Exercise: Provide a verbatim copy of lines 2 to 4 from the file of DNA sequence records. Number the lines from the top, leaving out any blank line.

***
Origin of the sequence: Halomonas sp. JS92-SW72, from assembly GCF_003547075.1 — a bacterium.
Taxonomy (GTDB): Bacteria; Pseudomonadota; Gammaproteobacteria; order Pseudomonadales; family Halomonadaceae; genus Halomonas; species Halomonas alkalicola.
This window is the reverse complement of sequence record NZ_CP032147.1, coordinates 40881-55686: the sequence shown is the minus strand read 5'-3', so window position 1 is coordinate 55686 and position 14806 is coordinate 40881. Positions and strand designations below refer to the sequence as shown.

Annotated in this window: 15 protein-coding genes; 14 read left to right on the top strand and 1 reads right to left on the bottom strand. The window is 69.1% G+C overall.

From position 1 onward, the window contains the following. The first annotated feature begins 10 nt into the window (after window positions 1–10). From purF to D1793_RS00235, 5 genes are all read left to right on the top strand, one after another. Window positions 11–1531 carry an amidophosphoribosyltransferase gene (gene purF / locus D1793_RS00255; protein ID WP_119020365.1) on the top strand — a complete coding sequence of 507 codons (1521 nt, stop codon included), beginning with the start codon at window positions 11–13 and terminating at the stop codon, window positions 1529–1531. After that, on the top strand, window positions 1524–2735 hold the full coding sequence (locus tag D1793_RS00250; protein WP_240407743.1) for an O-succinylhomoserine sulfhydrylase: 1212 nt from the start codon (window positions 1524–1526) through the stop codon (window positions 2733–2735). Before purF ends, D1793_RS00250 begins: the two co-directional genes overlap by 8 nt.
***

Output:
Taxonomy (GTDB): Bacteria; Pseudomonadota; Gammaproteobacteria; order Pseudomonadales; family Halomonadaceae; genus Halomonas; species Halomonas alkalicola.
This window is the reverse complement of sequence record NZ_CP032147.1, coordinates 40881-55686: the sequence shown is the minus strand read 5'-3', so window position 1 is coordinate 55686 and position 14806 is coordinate 40881. Positions and strand designations below refer to the sequence as shown.

Annotated in this window: 15 protein-coding genes; 14 read left to right on the top strand and 1 reads right to left on the bottom strand. The window is 69.1% G+C overall.